Writing or issuing commercial fire insurance and reinsurance is not how you get promoted in the insurance industry. We need to change that. Lenya Quinn-Davidson of University of California Agriculture and Natural Resources and I are trying to build a much more comprehensive assessment of what the risk actually is. Bringing insurers into the market requires actuarial analysis. We want to replace preconceived notions and fears with data. Maybe you won’t sell me an insurance policy that covers that first loss, but maybe you would sell me one that covers loss above some very high deductible – maybe $2 million – because those losses are unlikely to occur.
Is a $20 million liability fund that only covers private land enough to make a dent in the massive amount of prescribed burning California needs to do?
This bill is a pilot. It’s intended to see what happens, see what we can learn. This is a targeted, surgical intervention to help a particular set of people who we think could play an important role in reducing risk. I think of them as the Good Samaritans of fire. They are going out on their weekends, getting paid nominal money if anything, and working to make their communities safer. How to better manage private lands for fire risk in California is a huge issue. The odds these parcels are important go up as you get closer to communities. A lot of this is aimed at protecting small-town California. These places where there’s a lot of risk, you’ve also got lots of private landowners.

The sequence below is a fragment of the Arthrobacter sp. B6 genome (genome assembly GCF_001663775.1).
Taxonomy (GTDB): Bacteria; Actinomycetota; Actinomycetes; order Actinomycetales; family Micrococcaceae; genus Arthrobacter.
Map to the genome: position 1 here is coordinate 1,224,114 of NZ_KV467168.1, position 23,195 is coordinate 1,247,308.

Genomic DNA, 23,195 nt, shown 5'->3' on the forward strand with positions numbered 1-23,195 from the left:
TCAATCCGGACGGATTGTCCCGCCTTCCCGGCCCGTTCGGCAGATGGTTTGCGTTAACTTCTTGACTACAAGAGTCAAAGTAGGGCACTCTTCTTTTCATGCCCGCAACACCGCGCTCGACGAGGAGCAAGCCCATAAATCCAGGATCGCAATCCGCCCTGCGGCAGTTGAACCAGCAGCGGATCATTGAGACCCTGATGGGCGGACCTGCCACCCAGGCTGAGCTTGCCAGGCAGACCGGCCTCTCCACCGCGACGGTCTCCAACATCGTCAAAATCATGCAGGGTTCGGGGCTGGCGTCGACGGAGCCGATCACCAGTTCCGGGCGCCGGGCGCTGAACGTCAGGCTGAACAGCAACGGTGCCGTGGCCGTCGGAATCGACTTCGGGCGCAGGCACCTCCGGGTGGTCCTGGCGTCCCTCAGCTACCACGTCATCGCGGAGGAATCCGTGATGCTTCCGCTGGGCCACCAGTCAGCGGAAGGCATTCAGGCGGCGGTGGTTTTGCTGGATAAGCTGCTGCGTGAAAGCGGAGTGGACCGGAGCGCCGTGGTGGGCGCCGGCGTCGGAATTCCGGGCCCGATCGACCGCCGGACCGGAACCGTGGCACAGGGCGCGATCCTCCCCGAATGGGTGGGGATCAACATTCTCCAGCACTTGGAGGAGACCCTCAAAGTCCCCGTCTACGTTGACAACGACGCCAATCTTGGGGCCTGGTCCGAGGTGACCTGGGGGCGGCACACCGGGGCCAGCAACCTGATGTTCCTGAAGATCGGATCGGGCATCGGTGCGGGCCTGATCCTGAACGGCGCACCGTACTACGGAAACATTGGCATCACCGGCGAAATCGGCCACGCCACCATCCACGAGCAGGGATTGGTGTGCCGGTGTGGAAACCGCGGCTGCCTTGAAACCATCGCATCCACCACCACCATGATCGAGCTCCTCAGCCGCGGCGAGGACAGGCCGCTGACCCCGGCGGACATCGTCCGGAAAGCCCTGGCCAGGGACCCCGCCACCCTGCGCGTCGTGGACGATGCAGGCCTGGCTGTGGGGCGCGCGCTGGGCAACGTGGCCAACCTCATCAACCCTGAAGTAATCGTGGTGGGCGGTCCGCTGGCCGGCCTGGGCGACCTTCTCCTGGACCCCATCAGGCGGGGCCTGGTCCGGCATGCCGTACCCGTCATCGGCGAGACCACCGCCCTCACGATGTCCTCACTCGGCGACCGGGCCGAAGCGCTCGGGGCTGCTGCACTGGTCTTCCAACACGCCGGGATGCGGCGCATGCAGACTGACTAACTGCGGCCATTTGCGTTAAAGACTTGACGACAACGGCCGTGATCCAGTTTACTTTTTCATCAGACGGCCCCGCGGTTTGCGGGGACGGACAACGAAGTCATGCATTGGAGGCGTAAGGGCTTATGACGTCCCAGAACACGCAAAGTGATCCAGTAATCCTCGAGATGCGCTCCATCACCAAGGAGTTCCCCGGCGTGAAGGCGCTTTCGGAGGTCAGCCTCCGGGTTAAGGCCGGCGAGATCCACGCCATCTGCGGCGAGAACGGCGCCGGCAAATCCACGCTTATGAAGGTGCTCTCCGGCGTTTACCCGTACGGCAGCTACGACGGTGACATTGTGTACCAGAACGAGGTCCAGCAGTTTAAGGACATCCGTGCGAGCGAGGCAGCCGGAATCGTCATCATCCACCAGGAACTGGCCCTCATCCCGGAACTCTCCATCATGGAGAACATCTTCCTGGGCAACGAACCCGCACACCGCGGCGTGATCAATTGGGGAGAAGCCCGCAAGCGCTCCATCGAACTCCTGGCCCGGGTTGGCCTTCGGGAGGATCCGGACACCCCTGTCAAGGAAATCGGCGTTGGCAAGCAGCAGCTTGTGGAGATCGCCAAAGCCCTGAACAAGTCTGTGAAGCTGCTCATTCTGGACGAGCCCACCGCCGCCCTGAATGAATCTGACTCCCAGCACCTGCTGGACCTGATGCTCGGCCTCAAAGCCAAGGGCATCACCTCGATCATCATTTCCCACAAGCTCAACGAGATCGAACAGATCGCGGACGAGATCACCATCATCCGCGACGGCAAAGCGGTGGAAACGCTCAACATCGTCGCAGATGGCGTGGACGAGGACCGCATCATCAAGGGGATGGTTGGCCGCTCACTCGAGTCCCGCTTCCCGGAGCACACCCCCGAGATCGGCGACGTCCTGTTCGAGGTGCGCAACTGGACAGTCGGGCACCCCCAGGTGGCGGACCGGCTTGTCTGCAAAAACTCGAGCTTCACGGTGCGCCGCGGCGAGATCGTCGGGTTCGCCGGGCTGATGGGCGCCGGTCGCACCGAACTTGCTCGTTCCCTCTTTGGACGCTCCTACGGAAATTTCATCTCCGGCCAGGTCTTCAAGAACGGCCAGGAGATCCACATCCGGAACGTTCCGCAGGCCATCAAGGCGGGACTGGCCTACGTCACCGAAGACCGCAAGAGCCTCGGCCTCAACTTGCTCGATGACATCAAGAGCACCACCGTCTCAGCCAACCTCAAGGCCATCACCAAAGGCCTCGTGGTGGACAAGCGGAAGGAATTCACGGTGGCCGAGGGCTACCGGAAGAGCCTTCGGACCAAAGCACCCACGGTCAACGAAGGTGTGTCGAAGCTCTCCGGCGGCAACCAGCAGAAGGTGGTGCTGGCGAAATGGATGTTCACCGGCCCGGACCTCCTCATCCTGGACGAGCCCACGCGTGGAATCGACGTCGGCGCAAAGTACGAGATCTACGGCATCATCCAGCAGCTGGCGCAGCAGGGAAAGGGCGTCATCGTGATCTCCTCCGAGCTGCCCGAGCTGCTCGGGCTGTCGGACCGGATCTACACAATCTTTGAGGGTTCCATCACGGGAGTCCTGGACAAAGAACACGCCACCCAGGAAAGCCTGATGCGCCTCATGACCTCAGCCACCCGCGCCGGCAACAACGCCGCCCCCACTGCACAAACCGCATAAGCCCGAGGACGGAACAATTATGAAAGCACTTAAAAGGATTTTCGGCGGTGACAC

Some people are concerned by the prospect of frequent, purposefully set fires. What can be done to reassure them?
The way public opinion on prescribed fire changes is with engagement. Community meetings, personal experience, and accurate depictions in trusted media are key. In general, when that kind of work is done, there’s tremendous support. This bill will make it easier to have more of those interactions. Financial support for prescribed fire work is available; the real challenge now is these liability issues.
How do Native tribes that have done controlled burning for millennia figure into this?
Work remains to be done figuring out how to incorporate cultural burning into a claims fund process – it’s an unfinished aspect of this pilot. I would hope before we move toward a permanent solution, we solve that problem. And this is one of the things our Smoke Policy Lab will be working on this year, in partnership with the Karuk Tribe Department of Natural Resources. (Read more about the policy lab.)
What other major obstacles to prescribed burning remain? How can we overcome them?
The real limiter for doing prescribed burning in California is having trained personnel available and having backup units available. If CalFire doesn’t have resources to stand by, a burn won’t happen. If we’re going to change the fire ecology of the state – which is really what we need to do to keep communities safe – we need to train an army of people. It implies a huge investment in rural California and lots of jobs. We need as much emphasis on good fire as we currently have on fire suppression.
Why should Californians who don’t live near wildfire-prone areas care about this bill?
Anybody that lives in L.A. or the Bay Area or the San Joaquin or Central Valley over the past five years has experienced terrible air quality. Stanford scholarship from Kari Nadeau, Mary Prunicki, Marshall Burke, and Sam Heft-Neal has made this point in many different ways. Prescribed fire makes a little bit of smoke to avoid a very large volume of smoke. You can choose the day and weather conditions so the smoke doesn’t expose people in communities downwind. While our understanding of the impacts of wildfire smoke is developing rapidly, the more we are learning, the more serious the threat to public health seems to be.
Wara is also interim policy director for the Sustainability Accelerator at the Stanford Doerr School of Sustainability.
To read all stories about Stanford science, subscribe to the biweekly Stanford Science Digest.